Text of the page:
Archive for Saturday, August 14, 2010

Campus programs aim to reduce dangerous drinking

August 14, 2010


One night while Karyn Raidl, 22, was still in high school, she slogged back an entire bottle of tequila. Plunging into unconsciousness, her breathing grew shallow, her heartbeat eventually stopped and friends rushed her to the hospital.

She was considered dead for one minute.

Doctors were able to jerk her back to life, and now she’s a senior at Kansas University. She says she doesn’t drink tequila any more, but she does drink other alcohol.

“I don’t do shots or drink tequila by itself,” says Raidl. “(I) only digest one margarita.”

Like many college students, she says she drinks for fun.

Alcohol flows liberally among KU students, with 2009 representing a 10-year high for alcohol and drug related offenses on campus. There were 16 driving while under the influences and 28 liquor law violations — and those are just violations reported by campus police. According to KU statistics, more than 50 percent of students have reported doing something regrettable while drinking.

To combat alcohol abuse, KU has programs and services drafted to diminish the negative impacts associated with excessive drinking.

“What we do is provide prevention health education to all of our students here,” says Jenny McKee, health educator and grant coordinator for KU’s Wellness Resource Center. “(Alcohol is) the most widely used and abused psychoactive drug in the world. It’s pervasive, and I’m never surprised to talk to a student who has an alcoholic in their life.”

McKee leads programs, presentations and talks designed to educate and launch dialogs with students.

“We’ve breached quite a few students just in our presentations alone,” says McKee.

Students who seek help can go to the Wellness Resource Center and ask for information. KU’s Counseling and Psychological Services has a chemical dependency specialist from DCCCA who talks to students two days a week.

“Since we do go to the university and provide treatment services that’s a really good thing, because it can be right there,” says Jen Brinkerhoff of the Regional Prevention Center for DCCCA. “It’s really a great collaboration we have.”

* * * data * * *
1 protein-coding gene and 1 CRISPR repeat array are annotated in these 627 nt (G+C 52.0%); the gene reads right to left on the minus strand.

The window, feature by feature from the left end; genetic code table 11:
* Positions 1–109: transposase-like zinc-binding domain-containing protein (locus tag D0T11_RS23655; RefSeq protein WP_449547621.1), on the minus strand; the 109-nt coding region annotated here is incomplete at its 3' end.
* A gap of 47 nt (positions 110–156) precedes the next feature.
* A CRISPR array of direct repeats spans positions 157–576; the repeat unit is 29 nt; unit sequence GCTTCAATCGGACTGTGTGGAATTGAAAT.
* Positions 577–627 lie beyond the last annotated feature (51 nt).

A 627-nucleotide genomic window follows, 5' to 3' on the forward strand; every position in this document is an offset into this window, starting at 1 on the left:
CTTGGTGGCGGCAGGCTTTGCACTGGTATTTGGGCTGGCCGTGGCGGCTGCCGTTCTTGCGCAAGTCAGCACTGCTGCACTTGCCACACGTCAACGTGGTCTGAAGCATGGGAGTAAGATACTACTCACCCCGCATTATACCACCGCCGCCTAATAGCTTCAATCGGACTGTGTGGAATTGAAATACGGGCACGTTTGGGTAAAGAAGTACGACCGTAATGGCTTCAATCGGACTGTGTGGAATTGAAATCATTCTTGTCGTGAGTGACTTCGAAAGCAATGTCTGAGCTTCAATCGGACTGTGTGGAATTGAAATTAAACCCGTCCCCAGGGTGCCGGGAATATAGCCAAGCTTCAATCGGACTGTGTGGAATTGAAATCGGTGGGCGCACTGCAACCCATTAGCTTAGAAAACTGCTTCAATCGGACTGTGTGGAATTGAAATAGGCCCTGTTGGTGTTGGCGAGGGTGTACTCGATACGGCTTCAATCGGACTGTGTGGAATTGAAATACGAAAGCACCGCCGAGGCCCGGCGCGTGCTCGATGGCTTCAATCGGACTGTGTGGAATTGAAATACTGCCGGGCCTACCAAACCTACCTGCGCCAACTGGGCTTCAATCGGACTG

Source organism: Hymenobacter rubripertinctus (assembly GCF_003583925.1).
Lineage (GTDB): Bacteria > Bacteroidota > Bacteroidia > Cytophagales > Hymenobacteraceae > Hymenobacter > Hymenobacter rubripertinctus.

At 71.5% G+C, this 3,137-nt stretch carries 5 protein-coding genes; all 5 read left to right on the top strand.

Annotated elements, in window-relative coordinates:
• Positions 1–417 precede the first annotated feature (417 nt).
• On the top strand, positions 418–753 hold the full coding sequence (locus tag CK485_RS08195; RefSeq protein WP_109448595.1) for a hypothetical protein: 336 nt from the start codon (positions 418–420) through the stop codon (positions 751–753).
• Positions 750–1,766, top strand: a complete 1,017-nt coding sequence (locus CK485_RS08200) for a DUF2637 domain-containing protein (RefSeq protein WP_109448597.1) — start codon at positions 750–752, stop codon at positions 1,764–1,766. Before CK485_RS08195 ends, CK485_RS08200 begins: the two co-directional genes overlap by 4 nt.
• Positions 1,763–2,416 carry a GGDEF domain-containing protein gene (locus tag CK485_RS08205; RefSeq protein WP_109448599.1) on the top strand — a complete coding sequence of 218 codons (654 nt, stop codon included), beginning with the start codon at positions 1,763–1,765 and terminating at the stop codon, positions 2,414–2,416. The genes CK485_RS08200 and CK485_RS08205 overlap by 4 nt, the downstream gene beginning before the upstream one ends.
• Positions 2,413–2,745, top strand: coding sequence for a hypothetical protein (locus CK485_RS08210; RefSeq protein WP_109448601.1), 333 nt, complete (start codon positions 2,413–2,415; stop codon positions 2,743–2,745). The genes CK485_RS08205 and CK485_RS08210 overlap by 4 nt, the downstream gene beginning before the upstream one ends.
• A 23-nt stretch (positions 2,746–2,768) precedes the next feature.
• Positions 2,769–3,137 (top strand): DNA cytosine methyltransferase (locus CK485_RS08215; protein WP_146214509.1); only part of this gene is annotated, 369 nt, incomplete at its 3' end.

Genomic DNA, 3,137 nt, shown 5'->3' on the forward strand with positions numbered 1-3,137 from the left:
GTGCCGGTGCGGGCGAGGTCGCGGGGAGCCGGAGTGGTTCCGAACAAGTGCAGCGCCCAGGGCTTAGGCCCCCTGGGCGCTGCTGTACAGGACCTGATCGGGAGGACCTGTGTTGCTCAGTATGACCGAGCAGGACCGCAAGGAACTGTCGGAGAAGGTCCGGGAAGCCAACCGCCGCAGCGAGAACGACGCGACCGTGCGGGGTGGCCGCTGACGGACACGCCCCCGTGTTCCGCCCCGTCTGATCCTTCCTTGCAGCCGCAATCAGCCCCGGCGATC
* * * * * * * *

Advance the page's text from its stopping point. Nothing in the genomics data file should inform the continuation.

KU’s Psychology Department, to some degree, also offers alcohol counseling. But for a few, that’s not enough.

“We sometimes have students that before they even come to college are already dealing with drug and alcohol issues and are looking for sober living conditions,” says McKee.

For those students, there are alcohol-free living quarters: Hearthstone and Oxford House, for example.

And without drinking problems of their own, other students are simply struggling with someone else’s. Fortunately, Lawrence has a strong Al-Anon presence — a group that offers fellowship to people impacted by friends and family members’ drinking habits. The Lawrence group meets on Wednesdays at Trinity Lutheran Church.

To further curtail problems associated with alcohol, KU launched a mandatory alcohol-education program last year. The new regulation requires students under the age of 22 to complete a two-part program that exposes them to information on drinking. Divided into modules, the program is layered with videos and quizzes. When it ends, there’s a test. Students have to pass it to stay enrolled.

“We have a very specific timeline laid out for the program and if they miss the deadline, there is an administrative hold placed on their account, which means they can’t enroll for the next semester,” says Wellness Program Director Heidi Garcia.

Another service is a student-stimulated campaign endorsing healthy drinking habits. Last year, journalism students visited college campuses known for having successful alcohol-related policies. After watching and learning from other schools, KU students put together their own campaign, which will be implemented next fall.

“There is a lot of support (for students),” says McKee. “The issue, though, is that until an individual reaches a mental readiness to change their current behavior, they aren’t gong to do anything. Unfortunately for some people, that’s a pretty low point.”


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